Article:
Linda-Jo Schierow Specialist in Environmental Policy
report summarizes the Toxic Substances Control Act (TSCA) and the major
regulatory programs dealing with chemical production and distribution in
U.S. commerce. The text is excerpted, with minor modifications, from the
corresponding chapter of CRS Report RL30798, Environmental Laws:
Summaries of Major Statutes Administered by the Environmental Protection Agency,
coordinated by David M. Bearden, which summarizes more than a dozen
environmental statutes. Issues related to TSCA implementation are
addressed in CRS Report RL34118, The Toxic Substances Control Act
(TSCA): Implementation and New Challenges, by Linda-Jo Schierow.
The President’s Council on Environmental Quality proposed comprehensive federal
legislation in 1971 to identify and control potentially dangerous
chemicals in U.S. commerce that were not adequately regulated under other
environmental statutes. President Ford signed TSCA into law on October 11,
1976. Subsequently, five titles were added to address specific concerns—asbestos
in 1986 (Title II, P.L. 99-519), radon in 1988 (Title III, P.L. 100-551),
lead in 1992 (Title IV, P.L. 102-550), environmental and energy issues in
schools in 2007 (Title V, P.L. 110-140), and formaldehyde emissions from
composite wood products in 2010 (Title VI, P.L. 111-199). In 2008, Congress
added provisions to Title I, Section 6 and Section 12, banning certain
activities with respect to elemental mercury (P.L. 110-414).
TSCA authorizes EPA to identify potentially dangerous chemicals in U.S.
commerce that should be subject to federal control. The act authorizes EPA
to gather and disseminate information about production, use, and possible
adverse effects to human health and the environment of existing chemicals,
and to issue “test rules” that require manufacturers and processors of
potentially dangerous chemicals to conduct and report the results of
scientific studies to fill information gaps. For chemicals new to U.S.
commerce, TSCA requires pre-market screening and regulatory tracking of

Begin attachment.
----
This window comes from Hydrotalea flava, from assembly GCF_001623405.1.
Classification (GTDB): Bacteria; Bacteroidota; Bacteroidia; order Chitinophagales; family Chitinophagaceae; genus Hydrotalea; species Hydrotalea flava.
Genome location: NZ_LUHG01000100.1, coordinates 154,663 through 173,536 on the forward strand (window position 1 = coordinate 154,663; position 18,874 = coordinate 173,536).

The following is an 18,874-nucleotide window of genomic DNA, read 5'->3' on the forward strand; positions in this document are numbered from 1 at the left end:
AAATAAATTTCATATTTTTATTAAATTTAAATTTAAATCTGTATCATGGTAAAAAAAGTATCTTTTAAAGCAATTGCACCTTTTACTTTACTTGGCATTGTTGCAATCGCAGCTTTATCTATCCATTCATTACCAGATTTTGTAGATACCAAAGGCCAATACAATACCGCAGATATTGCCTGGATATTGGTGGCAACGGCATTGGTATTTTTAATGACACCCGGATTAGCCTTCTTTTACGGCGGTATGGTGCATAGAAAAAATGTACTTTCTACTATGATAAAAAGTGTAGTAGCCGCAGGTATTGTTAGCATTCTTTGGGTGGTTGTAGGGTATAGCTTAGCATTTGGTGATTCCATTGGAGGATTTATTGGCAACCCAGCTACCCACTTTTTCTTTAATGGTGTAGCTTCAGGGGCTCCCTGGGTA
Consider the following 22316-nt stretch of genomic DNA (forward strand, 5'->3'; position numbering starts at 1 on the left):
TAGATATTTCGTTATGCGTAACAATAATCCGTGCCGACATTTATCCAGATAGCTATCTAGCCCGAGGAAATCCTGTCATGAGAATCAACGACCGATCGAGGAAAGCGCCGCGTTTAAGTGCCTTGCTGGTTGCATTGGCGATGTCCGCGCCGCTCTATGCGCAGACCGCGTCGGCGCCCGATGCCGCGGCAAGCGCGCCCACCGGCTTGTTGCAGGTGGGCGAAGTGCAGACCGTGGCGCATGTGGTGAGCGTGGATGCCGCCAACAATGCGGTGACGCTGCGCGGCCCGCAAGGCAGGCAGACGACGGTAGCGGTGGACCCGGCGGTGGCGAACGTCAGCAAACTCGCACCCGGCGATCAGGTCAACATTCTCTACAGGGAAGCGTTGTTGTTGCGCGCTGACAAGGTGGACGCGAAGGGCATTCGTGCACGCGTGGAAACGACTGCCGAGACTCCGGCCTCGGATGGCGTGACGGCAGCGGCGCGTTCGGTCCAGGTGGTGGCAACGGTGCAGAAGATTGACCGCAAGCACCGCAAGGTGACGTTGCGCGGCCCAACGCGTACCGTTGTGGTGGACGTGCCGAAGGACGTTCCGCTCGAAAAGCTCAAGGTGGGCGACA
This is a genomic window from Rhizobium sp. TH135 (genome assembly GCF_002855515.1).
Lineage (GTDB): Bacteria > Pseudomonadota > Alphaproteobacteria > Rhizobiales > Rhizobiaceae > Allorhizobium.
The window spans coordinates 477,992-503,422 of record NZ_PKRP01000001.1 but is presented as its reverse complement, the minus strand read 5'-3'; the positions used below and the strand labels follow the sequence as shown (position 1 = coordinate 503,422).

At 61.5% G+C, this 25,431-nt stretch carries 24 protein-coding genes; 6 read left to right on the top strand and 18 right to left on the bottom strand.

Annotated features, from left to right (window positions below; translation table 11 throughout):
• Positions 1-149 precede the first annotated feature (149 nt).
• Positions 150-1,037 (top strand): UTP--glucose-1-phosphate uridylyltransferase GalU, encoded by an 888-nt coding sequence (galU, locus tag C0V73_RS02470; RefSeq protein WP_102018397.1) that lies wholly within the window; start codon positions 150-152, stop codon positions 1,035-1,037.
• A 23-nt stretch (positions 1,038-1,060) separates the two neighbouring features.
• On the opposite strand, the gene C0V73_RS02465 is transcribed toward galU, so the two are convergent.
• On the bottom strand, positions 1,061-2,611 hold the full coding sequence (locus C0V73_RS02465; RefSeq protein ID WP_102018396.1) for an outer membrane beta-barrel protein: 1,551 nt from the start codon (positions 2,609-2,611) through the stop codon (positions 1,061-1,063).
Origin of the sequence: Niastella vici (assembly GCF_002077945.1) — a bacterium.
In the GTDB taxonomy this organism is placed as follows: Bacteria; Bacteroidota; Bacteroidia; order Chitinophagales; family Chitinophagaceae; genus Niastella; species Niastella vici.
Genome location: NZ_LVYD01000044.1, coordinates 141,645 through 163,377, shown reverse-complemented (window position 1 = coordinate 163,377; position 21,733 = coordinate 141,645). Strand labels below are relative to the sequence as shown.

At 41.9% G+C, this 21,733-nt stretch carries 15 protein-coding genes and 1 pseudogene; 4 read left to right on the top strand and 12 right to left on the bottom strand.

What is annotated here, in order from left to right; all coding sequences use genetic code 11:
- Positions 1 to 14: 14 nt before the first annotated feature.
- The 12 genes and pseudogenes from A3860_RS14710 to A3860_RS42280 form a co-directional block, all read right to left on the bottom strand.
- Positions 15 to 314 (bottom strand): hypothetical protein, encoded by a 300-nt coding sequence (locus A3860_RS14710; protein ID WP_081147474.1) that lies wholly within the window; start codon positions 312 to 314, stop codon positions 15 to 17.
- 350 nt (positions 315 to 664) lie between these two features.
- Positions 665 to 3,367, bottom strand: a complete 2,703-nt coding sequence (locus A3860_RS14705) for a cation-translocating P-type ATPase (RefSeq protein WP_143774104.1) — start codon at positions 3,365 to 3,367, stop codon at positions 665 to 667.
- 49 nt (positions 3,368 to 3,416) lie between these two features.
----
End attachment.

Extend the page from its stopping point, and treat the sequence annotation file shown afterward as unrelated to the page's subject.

new chemical products.
If EPA identifies unreasonable risks associated with existing or new chemicals,
TSCA requires the agency to initiate rulemaking to reduce risks to a
reasonable level. EPA may regulate the manufacture, importation,
processing, distribution, use, and/or disposal of chemicals. TSCA provides
a variety of regulatory tools to EPA, ranging in severity from a total ban on
production, import, and use to a requirement that a product must bear a
warning label at the point of sale. However, TSCA directs EPA to use the
least burdensome option that can reduce risk to a level that is
reasonable, given the benefits provided by the chemical product or process.
Title I of the original statute establishes the core program, directs EPA to
control risks from polychlorinated biphenyls (PCBs), and bans certain
activities with respect to elemental mercury. Title II directs EPA to set
standards for asbestos mitigation in schools and requires asbestos contractors
to be trained and certified. Title III directs EPA to provide technical
assistance to states that choose to support radon monitoring and control.
Title IV provides similar assistance with respect to abatement of
lead-based paint hazards. Title V addresses environmental issues at schools,
including energy efficiency. Finally, Title VI directs EPA to set standards for
emissions of formaldehyde from composite wood products.
Date of Report: April 1, 2013
Number of Pages: 19 Order Number: RL31905 Price: $29.95
For email and phone orders, provide a Visa, MasterCard, American Express, or Discover card
number, expiration date, and name on the card. Indicate whether you want e-mail
or postal delivery. Phone orders are preferred and receive priority processing.